After a few minutes, I handed back the cards to him. He closed the book and proceeded to shuffle them more himself before drawing the first card, the Tower.

He looked up at me, seeming actually startled for the first time, and asked me with what seemed like real concern if everything was okay. I wasn’t sure how to answer that. Things were difficult at work, and my personal life was as much of a trainwreck as it ever was, but I was alright for the most part. I was experiencing nothing like the sheer destruction depicted on the card.

Have you ever seen that episode of Seinfeld were George describes his life to a group of seniors? They are all left shocked (some in tears) by the tragedy of it all, but George himself is calm. When suffering is your resting state, it’s amazing what you can endure. That’s the value of low expectations. I tried to use this analogy with the reader, but he seemed…almost nervous as he proceeded.

The imagery of this card is striking and, in some depictions, traumatic. A medieval-looking tower is being struck by lightning, fire is emerging from the windows, and people (usually one man and one woman) are hurling themselves from the tower to the jagged rocks below. According to tradition, I would find out later that the Tower signifies a period of tragedy and destruction in one’s life. The card’s name is of course reminiscent of the Biblical Tower of Babel, in which God strikes down humanity for its arrogance. Despite my earlier calm, I could not help but feel uneasy.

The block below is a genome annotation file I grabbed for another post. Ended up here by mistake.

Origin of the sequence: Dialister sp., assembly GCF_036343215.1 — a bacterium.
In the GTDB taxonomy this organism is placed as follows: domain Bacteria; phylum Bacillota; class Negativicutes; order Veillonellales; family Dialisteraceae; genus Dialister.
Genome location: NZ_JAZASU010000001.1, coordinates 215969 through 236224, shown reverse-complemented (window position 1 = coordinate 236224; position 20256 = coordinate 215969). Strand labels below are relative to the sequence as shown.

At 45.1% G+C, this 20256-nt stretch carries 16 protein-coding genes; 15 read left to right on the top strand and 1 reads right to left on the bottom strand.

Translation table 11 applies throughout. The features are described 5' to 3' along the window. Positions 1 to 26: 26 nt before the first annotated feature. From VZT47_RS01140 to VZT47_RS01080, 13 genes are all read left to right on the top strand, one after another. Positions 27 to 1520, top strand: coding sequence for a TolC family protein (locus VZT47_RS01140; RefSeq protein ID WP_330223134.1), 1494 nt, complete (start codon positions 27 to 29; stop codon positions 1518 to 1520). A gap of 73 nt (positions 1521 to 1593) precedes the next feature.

He proceeded to lay out the cards in a Celtic Cross spread, or at least it started as a Celtic Cross spread; after a while, it became a messy arrangement that I hadn’t seen before. The rest of the reading itself was uneventful, and Mr. Smith seemed re-assured that though things were dark now (were they really that dark?), that life would improve gradually. “Just hang in there for a few more months.” Though I felt alright before the reading began, I still felt reassured by this.

Noticing that the pair of brunettes were circling back, I was getting ready to leave when Mr. Smith asked me to sit for a while. I did so, and the four-sided table was soon fully populated. The next few moments are a bit of a blur, but before long he was arranging cards in an even stranger spread, a square of some sort. The women were told to place their hands on the sides of the square facing them, whereas I was simply told to watch, eyes focused on the cards.

What happened next was even more odd. The wind began to blow on the cards for the first time since I had been there, flipping over a few of them in the middle of the spread. The Lovers, the Empress, the Fool, and Temperance were now looking us all in the face. The women once again wore that strange (mischievous?) smile, and the card reader scratched his beard as if in deep contemplation. I for one felt both apprehension and a strange excitement. It was as though I had slipped into a waking dream: I can clearly remember doing that which I describe here, but it does not feel as though I actually did them. It was as if I was a spectator watching my own actions.